• Carter, Vednita (2004). "Providing services to African American prostituted women". In Farley, Melissa (ed.). Prostitution, trafficking and traumatic stress. Binghamton, New York: Haworth Maltreatment & Trauma Press. pp. 213–222. ISBN 9781136764905. Pdf.
  • Carter, Vednita; Giobbe, Evelina (2006). "Duet: prostitution, racism and feminist discourse". In Spector, Jessica (ed.). Prostitution and pornography: philosophical debate about the sex industry. Stanford, California: Stanford University Press. pp. 17–39. ISBN 9780804749381.

Journal articles[edit]

References[edit]

  1. ^ Williamson, Celia (2008), "Abolitionist approach to prostitution (present-day advocates)", in Renzetti, Claire M.; Edleson, Jeffrey L. (eds.), Encyclopedia of Interpersonal Violence, 1, Sage Publications, p. 2, ISBN 9781412918008.
  2. ^ Sher, Julian (2011), "High-risk victims", in Sher, Julian (ed.), Somebody's daughter: the hidden story of America's prostituted children and the battle to save them, Chicago: Chicago Review Press, p. 36, ISBN 9781569765654, Vednita Carter, an African American stripper turned activist ...
  3. ^ a b c d e "2010 Norma Hotaling Award Recipients". Global Centurion. Retrieved 24 March 2016.
  4. ^ Coolidge, Sharon (18 August 2006). "Out of 'the life,' they learn to live". USA Today. Gannett Company. Retrieved 10 September 2013.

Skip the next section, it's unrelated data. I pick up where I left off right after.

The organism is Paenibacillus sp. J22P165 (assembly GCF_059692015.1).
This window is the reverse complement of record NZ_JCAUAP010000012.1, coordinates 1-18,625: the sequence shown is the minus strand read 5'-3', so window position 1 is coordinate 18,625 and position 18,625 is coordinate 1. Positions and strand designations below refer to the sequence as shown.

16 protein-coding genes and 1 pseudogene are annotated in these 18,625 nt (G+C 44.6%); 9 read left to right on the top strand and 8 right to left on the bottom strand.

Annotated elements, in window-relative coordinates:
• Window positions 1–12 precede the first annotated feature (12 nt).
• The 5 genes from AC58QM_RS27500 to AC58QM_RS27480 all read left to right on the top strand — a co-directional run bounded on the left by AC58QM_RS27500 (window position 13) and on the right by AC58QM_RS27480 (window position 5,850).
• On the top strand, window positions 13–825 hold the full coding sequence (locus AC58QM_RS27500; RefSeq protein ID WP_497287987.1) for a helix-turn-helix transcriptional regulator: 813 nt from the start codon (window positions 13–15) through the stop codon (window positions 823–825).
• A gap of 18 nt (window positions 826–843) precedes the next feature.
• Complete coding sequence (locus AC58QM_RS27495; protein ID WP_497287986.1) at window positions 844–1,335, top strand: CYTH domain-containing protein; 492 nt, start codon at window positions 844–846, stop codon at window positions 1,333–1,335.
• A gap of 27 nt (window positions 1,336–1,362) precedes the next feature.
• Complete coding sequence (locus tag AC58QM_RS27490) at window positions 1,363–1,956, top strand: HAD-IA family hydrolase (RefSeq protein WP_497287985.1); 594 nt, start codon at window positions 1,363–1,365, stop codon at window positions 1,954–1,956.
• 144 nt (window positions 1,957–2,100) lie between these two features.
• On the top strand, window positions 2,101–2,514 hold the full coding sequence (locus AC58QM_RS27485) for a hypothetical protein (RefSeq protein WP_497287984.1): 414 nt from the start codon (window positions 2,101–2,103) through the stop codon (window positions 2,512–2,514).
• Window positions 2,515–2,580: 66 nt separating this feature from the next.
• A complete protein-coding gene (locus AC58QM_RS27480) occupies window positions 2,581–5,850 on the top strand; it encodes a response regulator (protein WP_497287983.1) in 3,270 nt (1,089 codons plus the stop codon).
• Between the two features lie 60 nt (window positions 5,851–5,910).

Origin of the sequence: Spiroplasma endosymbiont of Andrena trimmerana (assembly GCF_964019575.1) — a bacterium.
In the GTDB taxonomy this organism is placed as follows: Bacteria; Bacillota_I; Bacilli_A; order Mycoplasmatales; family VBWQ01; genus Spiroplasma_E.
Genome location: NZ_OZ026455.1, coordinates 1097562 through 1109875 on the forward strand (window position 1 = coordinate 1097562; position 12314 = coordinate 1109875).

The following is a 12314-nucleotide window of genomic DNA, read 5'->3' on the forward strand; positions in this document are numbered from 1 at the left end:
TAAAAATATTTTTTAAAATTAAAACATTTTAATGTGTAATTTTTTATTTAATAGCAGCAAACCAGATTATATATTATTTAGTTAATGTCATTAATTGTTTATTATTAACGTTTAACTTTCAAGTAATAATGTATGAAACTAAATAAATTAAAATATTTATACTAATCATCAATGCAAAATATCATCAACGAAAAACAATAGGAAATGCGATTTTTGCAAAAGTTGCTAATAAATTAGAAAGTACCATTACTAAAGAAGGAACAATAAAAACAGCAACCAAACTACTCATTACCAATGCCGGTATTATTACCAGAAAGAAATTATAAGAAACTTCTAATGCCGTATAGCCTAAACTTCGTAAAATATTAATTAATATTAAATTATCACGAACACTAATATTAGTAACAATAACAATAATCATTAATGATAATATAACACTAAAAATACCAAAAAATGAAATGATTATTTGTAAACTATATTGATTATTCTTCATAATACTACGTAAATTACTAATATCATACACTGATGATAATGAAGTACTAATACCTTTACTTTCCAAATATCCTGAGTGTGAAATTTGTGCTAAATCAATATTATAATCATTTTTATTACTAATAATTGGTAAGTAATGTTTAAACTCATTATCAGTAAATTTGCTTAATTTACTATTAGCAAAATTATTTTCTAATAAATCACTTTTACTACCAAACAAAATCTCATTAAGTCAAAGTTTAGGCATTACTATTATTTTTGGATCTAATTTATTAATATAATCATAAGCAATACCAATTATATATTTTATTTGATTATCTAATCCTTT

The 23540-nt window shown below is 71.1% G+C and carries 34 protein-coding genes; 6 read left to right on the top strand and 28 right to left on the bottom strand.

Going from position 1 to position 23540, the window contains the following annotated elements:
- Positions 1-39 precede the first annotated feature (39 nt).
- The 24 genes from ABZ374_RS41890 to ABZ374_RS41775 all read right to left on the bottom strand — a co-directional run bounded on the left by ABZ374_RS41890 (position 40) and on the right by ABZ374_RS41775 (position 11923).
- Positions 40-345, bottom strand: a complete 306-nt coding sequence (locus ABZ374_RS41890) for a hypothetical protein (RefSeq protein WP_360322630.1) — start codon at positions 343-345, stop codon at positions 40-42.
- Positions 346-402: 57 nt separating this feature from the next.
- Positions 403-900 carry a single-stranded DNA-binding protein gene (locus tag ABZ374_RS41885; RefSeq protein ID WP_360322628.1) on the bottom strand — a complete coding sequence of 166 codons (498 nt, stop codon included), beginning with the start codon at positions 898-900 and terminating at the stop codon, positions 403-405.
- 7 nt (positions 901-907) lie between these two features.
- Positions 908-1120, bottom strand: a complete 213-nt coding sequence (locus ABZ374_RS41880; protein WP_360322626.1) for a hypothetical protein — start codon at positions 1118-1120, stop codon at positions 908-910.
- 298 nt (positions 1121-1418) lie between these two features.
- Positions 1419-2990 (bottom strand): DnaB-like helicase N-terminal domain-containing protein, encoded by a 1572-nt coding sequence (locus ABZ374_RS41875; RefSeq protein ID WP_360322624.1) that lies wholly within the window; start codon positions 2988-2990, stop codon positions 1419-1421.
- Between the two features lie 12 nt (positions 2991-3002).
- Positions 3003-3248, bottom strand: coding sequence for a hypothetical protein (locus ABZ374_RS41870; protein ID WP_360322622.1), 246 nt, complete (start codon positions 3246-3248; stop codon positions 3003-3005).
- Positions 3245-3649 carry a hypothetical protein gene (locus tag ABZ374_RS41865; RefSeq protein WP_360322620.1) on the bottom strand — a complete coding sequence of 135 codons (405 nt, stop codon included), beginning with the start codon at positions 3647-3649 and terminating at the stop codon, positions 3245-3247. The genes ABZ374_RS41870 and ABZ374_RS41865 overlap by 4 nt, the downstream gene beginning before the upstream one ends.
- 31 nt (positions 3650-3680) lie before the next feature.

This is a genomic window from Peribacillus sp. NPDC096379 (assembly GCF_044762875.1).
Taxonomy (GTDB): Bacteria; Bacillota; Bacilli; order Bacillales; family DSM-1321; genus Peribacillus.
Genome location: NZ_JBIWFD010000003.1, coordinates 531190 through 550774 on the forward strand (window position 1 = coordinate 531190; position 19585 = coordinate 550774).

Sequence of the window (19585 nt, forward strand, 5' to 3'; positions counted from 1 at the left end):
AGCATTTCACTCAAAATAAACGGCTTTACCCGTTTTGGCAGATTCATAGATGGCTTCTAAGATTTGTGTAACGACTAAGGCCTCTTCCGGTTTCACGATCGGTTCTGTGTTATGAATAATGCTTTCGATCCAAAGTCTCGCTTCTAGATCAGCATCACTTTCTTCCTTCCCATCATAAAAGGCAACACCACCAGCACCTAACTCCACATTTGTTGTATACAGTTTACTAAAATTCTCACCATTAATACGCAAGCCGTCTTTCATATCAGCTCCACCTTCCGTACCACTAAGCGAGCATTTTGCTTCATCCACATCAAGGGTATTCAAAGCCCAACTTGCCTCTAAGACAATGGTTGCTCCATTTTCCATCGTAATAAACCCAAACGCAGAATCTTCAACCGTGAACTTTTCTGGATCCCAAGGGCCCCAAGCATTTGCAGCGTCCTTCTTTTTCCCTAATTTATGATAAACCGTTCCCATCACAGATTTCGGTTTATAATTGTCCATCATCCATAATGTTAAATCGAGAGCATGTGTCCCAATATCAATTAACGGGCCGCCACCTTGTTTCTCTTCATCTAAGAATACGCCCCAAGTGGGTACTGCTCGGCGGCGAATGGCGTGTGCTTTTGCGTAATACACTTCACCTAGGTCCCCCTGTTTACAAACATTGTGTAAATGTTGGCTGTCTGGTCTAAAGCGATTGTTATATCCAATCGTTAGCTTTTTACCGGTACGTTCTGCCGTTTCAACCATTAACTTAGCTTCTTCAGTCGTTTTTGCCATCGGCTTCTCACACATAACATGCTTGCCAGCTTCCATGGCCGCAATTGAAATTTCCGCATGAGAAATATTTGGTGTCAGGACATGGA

5. ^ Budig, Susan (27 October 2007). "Prostitution: Should it remain a crime?". Twin Cities Daily Planet. Twin Cities Media Alliance. Retrieved 10 September 2013.
  6. ^ Baran, Madeleine (27 October 2009). "Group holding vigil to remember victims of prostitution-related violence". Minnesota Public Radio. Retrieved 10 September 2013.
  7. ^ Norfleet, Nicole (11 February 2015). "Breaking Free to close Jerry's Place housing for trafficked girls". Star Tribune. Retrieved 24 March 2016.
  8. ^ Sherman, Francine T.; Goldblatt Grace, Lisa (2011), "The system response to the commercial sexual exploitation of girls", in Sherman, Francine T.; Jacobs, Francine H. (eds.), Juvenile justice: advancing research, policy, and practice, Hoboken, New Jersey: John Wiley & Sons, p. 336, ISBN 9780470497043.
  9. ^ Belles, Nita (2011), "What's love got to do with it? Absolutely nothing!", in Belles, Nita (ed.), In our backyard: a Christian perspective on human trafficking in the United States, Nashville, Tennessee: Free River Press, p. 117, ISBN 9780615451800.
  10. ^ Dismantling Rape Culture Conference. "2013 Keynote Speaker: Vednita Carter founder and executive director of Breaking Free: "Sex trafficking/prostitution, racism and slavery"". University of Vermont. Archived from the original on 10 October 2013. Retrieved 11 November 2015.
  11. ^ Carter, Vednita (2003), "Prostitution = Slavery", in Morgan, Robin (ed.), Sisterhood is forever: the women's anthology for a new millennium, New York, New York: Washington Square Press, pp. 315–324, ISBN 9780743466271. Details.
  12. ^ Livingstone, Nancy (16 November 2012). News release: Century names women of distinction for 2012 (PDF). Minnesota: Century College. Retrieved 9 October 2013.